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MegaCon 2011: The Third Day and Exhausted


The final day of MegaCon was intense and I think everyone was happy, despite having a great time, to be wrapping things up. For me, the chance to sitting on the Comics and Digital Media panel was educational. The comic book industry is facing challenging as the publishing industry as a whole is transformed by digital access. Already struggling in a marketplace with diverse options, comic creators working for big publishers like Marvel and DC Comics are under pressure. Yet, listen to Darwyn Cooke, Terry Moore, and Jim Valentino discuss the problems facing the comic industry, you can also see there is an opportunity. The next generation of creators will be all digital and tell stories with comics that we cannot imagine right now. Terry Moore desire (and excitement) about social media was interesting to see. There are few names in comics that are more associated with independent creator and Moore's desire to interact with people and stay engage was impressive. Ironically, although he spoke about being unsure about the future, he in my opinion, is the kind of artisan that will benefit from the digital media transformation in publishing. Having established a reputation and following, if he can find the distribution system that will allow him to monetize his work, he will be even more successful. This for me was one of the big reveals of MegaCon. The margins for success in comic publishing are razor sharp. Yet, a talented creator who can create his or her brand and then monetize it through various revenue streams will be able to make a living. The problem is that the model for that hasn't been created. There are still basic problems like a universal format for viewing to be overcome. Still, some things are clear. Twitter is big for helping to promote a community tied to a creator's brand. Cross media (print, digital, video, audio) project can find and build an audience using digital tools.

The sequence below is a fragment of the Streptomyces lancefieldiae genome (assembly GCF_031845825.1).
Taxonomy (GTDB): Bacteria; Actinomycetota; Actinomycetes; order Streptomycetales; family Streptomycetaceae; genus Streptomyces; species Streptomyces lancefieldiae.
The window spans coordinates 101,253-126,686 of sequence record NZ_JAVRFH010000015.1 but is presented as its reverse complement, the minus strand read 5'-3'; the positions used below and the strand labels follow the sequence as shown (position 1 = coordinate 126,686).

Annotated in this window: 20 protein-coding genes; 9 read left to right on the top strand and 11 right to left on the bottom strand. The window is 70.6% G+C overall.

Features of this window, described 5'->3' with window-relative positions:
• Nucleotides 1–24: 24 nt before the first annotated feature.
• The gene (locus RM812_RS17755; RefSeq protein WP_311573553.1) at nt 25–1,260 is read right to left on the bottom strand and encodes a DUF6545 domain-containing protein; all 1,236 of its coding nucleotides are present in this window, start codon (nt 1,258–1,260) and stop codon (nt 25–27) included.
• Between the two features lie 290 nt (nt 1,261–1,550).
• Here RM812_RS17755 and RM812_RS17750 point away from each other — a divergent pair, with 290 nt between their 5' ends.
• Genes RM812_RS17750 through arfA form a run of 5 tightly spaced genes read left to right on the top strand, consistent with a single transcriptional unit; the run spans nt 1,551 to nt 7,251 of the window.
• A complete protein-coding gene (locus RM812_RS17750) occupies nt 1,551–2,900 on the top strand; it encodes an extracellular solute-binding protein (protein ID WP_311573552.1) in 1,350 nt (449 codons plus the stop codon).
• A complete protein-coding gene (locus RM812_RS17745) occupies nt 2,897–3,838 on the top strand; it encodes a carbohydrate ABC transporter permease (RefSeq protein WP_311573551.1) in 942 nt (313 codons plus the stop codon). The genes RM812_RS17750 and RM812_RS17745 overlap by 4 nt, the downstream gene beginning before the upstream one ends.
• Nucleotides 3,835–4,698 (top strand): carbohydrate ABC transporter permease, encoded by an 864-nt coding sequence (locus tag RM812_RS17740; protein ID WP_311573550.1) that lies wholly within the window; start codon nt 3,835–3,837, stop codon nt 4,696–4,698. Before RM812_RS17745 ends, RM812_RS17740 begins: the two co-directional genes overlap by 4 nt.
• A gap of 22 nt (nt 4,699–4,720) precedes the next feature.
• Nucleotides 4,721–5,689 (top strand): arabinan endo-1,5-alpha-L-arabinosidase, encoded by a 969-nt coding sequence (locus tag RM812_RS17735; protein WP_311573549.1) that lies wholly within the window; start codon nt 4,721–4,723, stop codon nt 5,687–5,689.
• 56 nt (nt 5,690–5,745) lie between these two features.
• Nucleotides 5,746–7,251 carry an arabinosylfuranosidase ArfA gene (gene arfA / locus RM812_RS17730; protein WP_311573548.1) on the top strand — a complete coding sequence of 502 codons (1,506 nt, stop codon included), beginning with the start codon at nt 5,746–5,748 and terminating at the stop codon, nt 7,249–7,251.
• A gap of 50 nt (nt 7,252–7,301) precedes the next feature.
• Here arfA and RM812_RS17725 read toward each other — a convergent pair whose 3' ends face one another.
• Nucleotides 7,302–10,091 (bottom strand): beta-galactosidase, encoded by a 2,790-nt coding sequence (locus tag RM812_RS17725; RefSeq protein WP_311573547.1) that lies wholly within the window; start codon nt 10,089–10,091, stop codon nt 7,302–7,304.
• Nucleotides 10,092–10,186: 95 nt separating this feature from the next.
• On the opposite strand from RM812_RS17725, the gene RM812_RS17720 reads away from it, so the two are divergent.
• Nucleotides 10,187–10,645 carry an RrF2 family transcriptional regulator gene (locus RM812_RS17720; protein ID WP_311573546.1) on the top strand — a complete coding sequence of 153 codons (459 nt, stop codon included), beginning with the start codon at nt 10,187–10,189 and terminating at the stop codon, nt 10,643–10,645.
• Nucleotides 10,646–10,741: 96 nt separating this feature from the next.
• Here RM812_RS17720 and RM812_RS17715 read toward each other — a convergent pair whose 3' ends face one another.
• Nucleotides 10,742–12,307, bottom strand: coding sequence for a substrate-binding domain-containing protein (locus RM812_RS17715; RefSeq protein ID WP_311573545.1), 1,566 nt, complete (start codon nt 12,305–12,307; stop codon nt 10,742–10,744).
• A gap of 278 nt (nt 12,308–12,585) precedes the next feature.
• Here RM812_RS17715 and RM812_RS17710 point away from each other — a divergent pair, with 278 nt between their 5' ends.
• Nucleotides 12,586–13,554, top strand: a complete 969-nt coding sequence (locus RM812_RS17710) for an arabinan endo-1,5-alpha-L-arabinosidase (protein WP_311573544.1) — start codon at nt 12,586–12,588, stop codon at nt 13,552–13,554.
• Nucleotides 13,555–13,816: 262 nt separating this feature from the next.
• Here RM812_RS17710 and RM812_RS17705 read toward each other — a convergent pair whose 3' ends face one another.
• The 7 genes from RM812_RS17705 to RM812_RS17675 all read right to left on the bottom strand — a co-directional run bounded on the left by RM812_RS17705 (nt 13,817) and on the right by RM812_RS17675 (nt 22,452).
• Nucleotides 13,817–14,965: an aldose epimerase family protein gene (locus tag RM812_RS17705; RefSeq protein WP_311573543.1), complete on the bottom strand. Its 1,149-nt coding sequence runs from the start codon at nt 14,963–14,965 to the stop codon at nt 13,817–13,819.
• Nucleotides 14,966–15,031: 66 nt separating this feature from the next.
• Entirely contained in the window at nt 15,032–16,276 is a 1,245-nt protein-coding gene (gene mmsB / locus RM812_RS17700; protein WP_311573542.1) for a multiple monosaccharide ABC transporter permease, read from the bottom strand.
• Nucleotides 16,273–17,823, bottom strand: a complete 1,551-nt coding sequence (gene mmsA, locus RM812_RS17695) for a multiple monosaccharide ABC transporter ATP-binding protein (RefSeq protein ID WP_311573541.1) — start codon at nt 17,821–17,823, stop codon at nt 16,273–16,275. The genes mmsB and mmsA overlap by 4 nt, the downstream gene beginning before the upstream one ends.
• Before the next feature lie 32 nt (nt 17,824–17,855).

There is no questions comics remain a powerful medium, but the nature of how the audience interacts with that medium will change. Those changes offer the opportunity for small publishers and individual artists to build a brand by cultivating an audience using digital tools. In the mixed genre digital environment, the creator that can create excitement about their product is the one that will rise to a position to capitalize on audience devotion. At some level, one of the oldest stars at MegaCon was a prime example.

Stan Lee's Q & A was great. Close to 90, Stan the Man came out to a packed room and pushed a lot of product.


This is not criticism and to be honest as a fan of Marvel comics it was fun to see him in person for once. Still, he is still working and he easily worked in pitches for this new projects with BOOM Studio, a new superhero team book he is doing Archie Comics and a new show searching for real life superhero on the History Channel. His excitement about his work in past and the stuff coming out now came through. The crowd loved it and with Jimmy Palmiotti as a straight man, it was a fun 45 minutes. Still, I'm willing to bet a good chunk of the room will check out the new show on TV and look at the new book from Archie Comics.

The last day reinforced by belief the MegaCon is an evolving show. I heard some complaints about organization, but I also saw that a lot of people were impressed with the depth and scope of this year's convention. The irony is that MegaCon's growth is a commentary on the evolution of comics as the focal point of big budget movies. With so much money and star power attached to comic property, everything geek gets more attention. I think elevates the importance of any convention where diehard fans can be reached and positive buzz promoted. Still, the complexity of geek culture means that within the convention itself finding the message for your consumer was difficult.

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